[0073] As described hereinbefore, the present invention is adapted to facilitate automated test equipment functionality for testing integrated circuits. In this regard, some embodiments may be construed as providing driver strength test systems for testing integrated circuits. More specifically, some embodiments of the driver strength test system may include one or more driver strength test circuits in combination with ATE, e.g., ATE 702 of FIG. 7, and a suitable control system, which may be implemented by control system 810 of FIG. 7, for example. The control system may be implemented in hardware, software, firmware, or a combination thereof. In some embodiments, however, the control system is implemented as a software package, which can be adaptable to run on different platforms and operating systems as shall be described further herein. In particular, a preferred embodiment of the control system, which comprises an ordered listing of executable instructions for implementing logical functions, can be embodied in any computer-readable medium for use by or in connection with an instruction execution system, apparatus, or device, such as a computer-based system, processor-containing system, or other system that can fetch the instructions from the instruction execution system, apparatus, or device, and execute the instructions. In the context of this document, a “computer-readable medium” can be any means that can contain, store, communicate, propagate or transport the program for use by or in connection with the instruction execution system, apparatus, or device.

[0074] The computer-readable medium can be, for example, but is not limited to, an electronic, magnetic, optical, electromagnetic, infrared, or semi-conductor system, apparatus, device, or propagation medium. More specific examples (a non-exhaustive list) of the computer-readable medium would include the following: an electrical connection (electronic) having one or more wires, a portable computer diskette (magnetic), a random access memory (RAM) (magnetic), a read-only memory (ROM) (magnetic), an erasable, programmable, read-only memory (EPROM or Flash memory) (magnetic), an optical fiber (optical), and a portable compact disk read-only memory (CDROM) (optical). Note that the computer-readable medium could even be paper or another suitable medium upon which the program is printed, as the program can be electronically captured, via for instance, optical scanning of the paper or other medium, then compiled, interpreted, or otherwise processed in a suitable manner, if necessary, and then stored in a computer memory.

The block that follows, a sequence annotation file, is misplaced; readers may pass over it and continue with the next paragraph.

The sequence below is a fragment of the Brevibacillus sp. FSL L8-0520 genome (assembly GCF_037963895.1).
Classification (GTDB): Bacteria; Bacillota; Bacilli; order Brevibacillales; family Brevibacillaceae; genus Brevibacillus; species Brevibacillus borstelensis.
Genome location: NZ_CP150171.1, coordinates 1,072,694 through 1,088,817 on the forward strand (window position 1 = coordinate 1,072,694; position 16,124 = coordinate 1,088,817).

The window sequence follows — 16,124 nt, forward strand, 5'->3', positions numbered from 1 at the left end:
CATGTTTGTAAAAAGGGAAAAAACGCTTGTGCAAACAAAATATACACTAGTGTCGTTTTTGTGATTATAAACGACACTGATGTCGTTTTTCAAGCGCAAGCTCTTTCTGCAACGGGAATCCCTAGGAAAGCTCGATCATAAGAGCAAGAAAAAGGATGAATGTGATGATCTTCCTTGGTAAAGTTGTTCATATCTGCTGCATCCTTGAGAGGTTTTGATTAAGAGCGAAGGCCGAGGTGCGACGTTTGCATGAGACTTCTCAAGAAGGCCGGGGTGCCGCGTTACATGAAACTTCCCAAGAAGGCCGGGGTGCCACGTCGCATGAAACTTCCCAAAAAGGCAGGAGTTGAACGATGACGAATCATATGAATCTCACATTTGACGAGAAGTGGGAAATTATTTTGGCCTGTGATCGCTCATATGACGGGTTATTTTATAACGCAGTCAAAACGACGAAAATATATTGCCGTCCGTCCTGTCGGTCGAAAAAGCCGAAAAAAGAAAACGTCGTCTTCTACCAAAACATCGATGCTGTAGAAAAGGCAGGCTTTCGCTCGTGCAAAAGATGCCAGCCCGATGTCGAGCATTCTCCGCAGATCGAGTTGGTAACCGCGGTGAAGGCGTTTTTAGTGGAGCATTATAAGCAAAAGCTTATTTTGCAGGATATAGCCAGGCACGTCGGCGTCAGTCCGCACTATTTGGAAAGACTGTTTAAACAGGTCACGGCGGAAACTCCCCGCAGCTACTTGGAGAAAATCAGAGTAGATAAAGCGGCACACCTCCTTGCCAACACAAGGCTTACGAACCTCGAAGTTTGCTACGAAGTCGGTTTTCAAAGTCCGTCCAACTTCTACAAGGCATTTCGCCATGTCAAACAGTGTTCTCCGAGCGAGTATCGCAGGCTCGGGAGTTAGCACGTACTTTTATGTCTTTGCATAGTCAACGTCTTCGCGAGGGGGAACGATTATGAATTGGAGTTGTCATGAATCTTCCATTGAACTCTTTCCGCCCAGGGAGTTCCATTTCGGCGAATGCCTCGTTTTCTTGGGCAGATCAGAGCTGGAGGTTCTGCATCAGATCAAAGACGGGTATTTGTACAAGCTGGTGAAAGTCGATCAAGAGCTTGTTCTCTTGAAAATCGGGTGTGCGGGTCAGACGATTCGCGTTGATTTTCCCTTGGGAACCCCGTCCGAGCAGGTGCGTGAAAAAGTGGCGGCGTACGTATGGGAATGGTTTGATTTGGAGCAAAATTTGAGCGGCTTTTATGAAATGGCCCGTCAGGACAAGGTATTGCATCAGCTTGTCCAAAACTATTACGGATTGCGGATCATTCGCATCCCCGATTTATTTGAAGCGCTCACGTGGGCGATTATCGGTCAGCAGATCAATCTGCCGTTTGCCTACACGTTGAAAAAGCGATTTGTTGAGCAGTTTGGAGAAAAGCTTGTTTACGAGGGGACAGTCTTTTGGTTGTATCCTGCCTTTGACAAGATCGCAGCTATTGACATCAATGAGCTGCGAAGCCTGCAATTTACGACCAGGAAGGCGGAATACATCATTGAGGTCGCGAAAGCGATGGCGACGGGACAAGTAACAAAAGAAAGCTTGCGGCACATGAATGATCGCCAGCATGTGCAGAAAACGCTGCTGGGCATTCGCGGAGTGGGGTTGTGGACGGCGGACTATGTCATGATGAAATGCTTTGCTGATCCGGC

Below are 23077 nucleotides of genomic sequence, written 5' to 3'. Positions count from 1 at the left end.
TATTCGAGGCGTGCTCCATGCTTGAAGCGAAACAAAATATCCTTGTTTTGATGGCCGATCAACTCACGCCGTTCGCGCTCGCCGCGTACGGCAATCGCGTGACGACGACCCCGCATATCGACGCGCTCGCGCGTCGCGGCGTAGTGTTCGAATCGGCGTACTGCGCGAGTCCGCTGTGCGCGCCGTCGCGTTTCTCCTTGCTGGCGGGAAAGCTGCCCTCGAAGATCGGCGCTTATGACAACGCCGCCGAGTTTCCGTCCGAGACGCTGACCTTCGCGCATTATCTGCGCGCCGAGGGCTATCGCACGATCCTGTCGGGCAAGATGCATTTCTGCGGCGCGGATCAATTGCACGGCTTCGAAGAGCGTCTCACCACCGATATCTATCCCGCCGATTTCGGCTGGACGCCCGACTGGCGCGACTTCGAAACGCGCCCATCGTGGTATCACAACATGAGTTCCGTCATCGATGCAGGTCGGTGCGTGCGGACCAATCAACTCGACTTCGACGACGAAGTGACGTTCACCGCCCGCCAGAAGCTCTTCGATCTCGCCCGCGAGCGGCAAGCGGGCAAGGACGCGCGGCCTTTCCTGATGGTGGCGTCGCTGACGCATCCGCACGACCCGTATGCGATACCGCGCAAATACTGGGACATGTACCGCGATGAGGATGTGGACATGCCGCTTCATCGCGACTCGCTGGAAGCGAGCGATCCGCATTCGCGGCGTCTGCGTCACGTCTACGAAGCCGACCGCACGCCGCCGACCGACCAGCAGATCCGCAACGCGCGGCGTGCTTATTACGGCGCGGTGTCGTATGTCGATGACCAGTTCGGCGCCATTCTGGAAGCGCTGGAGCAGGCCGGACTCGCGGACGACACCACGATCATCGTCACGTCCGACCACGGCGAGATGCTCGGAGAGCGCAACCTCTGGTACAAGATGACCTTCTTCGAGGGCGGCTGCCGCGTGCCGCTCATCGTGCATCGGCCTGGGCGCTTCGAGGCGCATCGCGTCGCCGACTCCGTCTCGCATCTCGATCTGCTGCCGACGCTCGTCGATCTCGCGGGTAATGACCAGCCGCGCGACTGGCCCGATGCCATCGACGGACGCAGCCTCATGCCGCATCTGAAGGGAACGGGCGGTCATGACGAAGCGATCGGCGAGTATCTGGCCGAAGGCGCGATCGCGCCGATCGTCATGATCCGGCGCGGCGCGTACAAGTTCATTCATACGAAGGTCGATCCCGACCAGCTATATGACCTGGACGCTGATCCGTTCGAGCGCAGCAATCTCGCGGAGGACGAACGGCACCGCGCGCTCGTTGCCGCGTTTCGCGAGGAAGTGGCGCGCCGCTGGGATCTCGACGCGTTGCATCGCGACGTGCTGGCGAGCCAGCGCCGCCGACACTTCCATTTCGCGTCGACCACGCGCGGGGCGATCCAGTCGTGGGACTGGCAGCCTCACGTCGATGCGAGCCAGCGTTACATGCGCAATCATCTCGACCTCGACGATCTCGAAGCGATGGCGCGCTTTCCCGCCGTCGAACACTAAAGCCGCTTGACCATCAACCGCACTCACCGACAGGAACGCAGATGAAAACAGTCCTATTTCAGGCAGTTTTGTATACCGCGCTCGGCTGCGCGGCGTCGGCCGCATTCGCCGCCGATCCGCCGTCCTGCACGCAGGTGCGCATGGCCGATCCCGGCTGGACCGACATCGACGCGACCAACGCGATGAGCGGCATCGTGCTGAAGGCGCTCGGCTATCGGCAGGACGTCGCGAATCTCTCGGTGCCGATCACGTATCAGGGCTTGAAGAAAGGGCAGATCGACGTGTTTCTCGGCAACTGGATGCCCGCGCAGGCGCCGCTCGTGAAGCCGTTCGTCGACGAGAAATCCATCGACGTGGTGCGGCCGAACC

[0075]FIG. 8 illustrates a typical computer or processor-based system that may facilitate functionality of the control system 810 (described in detail hereinafter) of the present invention, and thereby may be employed as a controller, e.g., control system 810 of FIG. 7. As shown in FIG. 8, the computer system generally comprises a processor 812 and a memory 814 with an operating system 816. Herein, the memory 814 may be any combination of volatile and nonvolatile memory elements, such as random access memory or read only memory. The processor 812 accepts instructions and data from memory 814 over a local interface 818, such as a bus(es). The system also includes an input device(s) 820 and an output device(s) 822. Examples of input devices may include, but are not limited to, a serial port, a scanner, or a local access network connection. Examples of output devices may include, but are not limited to, a video display, a Universal Serial Bus, or a printer port. The control system 810 of the present invention, the functions of which shall be described hereinafter, resides in memory 814 and is executed by the processor 812.